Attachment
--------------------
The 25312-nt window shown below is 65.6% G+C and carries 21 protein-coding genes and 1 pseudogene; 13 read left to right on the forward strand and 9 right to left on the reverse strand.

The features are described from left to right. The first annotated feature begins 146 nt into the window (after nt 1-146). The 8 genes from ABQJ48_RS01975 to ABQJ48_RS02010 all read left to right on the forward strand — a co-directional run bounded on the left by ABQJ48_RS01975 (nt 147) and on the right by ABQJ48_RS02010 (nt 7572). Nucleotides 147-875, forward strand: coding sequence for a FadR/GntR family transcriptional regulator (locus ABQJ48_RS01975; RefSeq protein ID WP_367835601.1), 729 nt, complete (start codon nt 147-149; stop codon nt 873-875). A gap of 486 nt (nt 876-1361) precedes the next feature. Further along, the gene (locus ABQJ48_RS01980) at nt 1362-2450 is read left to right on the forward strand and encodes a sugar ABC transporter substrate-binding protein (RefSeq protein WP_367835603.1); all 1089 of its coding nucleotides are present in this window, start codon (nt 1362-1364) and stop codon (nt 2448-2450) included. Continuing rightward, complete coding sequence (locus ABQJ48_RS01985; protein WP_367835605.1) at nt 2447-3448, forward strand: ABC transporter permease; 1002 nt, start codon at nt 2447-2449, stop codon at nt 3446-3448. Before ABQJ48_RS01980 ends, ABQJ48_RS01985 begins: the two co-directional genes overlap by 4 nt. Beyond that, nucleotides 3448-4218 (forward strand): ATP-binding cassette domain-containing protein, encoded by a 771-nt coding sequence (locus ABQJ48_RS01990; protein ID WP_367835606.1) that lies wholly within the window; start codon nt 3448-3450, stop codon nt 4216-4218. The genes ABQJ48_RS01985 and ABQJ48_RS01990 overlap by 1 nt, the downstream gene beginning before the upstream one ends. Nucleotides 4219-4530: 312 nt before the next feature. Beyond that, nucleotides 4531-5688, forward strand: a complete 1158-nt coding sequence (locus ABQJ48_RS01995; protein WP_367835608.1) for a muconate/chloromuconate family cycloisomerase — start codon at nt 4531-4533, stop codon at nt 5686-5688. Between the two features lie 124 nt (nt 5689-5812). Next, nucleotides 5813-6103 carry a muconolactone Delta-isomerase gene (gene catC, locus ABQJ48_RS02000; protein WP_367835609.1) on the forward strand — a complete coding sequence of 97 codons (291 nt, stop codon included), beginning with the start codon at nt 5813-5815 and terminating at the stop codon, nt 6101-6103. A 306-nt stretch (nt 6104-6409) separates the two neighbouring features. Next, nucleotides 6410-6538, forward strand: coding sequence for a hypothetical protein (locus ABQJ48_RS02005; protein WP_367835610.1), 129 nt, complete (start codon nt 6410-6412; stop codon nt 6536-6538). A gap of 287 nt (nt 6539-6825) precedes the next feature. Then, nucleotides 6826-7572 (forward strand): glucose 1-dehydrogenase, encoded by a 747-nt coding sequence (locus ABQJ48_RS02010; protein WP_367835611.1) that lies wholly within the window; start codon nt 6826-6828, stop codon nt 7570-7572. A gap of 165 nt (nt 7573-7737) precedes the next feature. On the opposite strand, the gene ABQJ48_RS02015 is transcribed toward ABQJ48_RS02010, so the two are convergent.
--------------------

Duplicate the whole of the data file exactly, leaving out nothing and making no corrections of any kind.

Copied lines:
The 25312-nt window shown below is 65.6% G+C and carries 21 protein-coding genes and 1 pseudogene; 13 read left to right on the forward strand and 9 right to left on the reverse strand.

The features are described from left to right. The first annotated feature begins 146 nt into the window (after nt 1-146). The 8 genes from ABQJ48_RS01975 to ABQJ48_RS02010 all read left to right on the forward strand — a co-directional run bounded on the left by ABQJ48_RS01975 (nt 147) and on the right by ABQJ48_RS02010 (nt 7572). Nucleotides 147-875, forward strand: coding sequence for a FadR/GntR family transcriptional regulator (locus ABQJ48_RS01975; RefSeq protein ID WP_367835601.1), 729 nt, complete (start codon nt 147-149; stop codon nt 873-875). A gap of 486 nt (nt 876-1361) precedes the next feature. Further along, the gene (locus ABQJ48_RS01980) at nt 1362-2450 is read left to right on the forward strand and encodes a sugar ABC transporter substrate-binding protein (RefSeq protein WP_367835603.1); all 1089 of its coding nucleotides are present in this window, start codon (nt 1362-1364) and stop codon (nt 2448-2450) included. Continuing rightward, complete coding sequence (locus ABQJ48_RS01985; protein WP_367835605.1) at nt 2447-3448, forward strand: ABC transporter permease; 1002 nt, start codon at nt 2447-2449, stop codon at nt 3446-3448. Before ABQJ48_RS01980 ends, ABQJ48_RS01985 begins: the two co-directional genes overlap by 4 nt. Beyond that, nucleotides 3448-4218 (forward strand): ATP-binding cassette domain-containing protein, encoded by a 771-nt coding sequence (locus ABQJ48_RS01990; protein ID WP_367835606.1) that lies wholly within the window; start codon nt 3448-3450, stop codon nt 4216-4218. The genes ABQJ48_RS01985 and ABQJ48_RS01990 overlap by 1 nt, the downstream gene beginning before the upstream one ends. Nucleotides 4219-4530: 312 nt before the next feature. Beyond that, nucleotides 4531-5688, forward strand: a complete 1158-nt coding sequence (locus ABQJ48_RS01995; protein WP_367835608.1) for a muconate/chloromuconate family cycloisomerase — start codon at nt 4531-4533, stop codon at nt 5686-5688. Between the two features lie 124 nt (nt 5689-5812). Next, nucleotides 5813-6103 carry a muconolactone Delta-isomerase gene (gene catC, locus ABQJ48_RS02000; protein WP_367835609.1) on the forward strand — a complete coding sequence of 97 codons (291 nt, stop codon included), beginning with the start codon at nt 5813-5815 and terminating at the stop codon, nt 6101-6103. A 306-nt stretch (nt 6104-6409) separates the two neighbouring features. Next, nucleotides 6410-6538, forward strand: coding sequence for a hypothetical protein (locus ABQJ48_RS02005; protein WP_367835610.1), 129 nt, complete (start codon nt 6410-6412; stop codon nt 6536-6538). A gap of 287 nt (nt 6539-6825) precedes the next feature. Then, nucleotides 6826-7572 (forward strand): glucose 1-dehydrogenase, encoded by a 747-nt coding sequence (locus ABQJ48_RS02010; protein WP_367835611.1) that lies wholly within the window; start codon nt 6826-6828, stop codon nt 7570-7572. A gap of 165 nt (nt 7573-7737) precedes the next feature. On the opposite strand, the gene ABQJ48_RS02015 is transcribed toward ABQJ48_RS02010, so the two are convergent.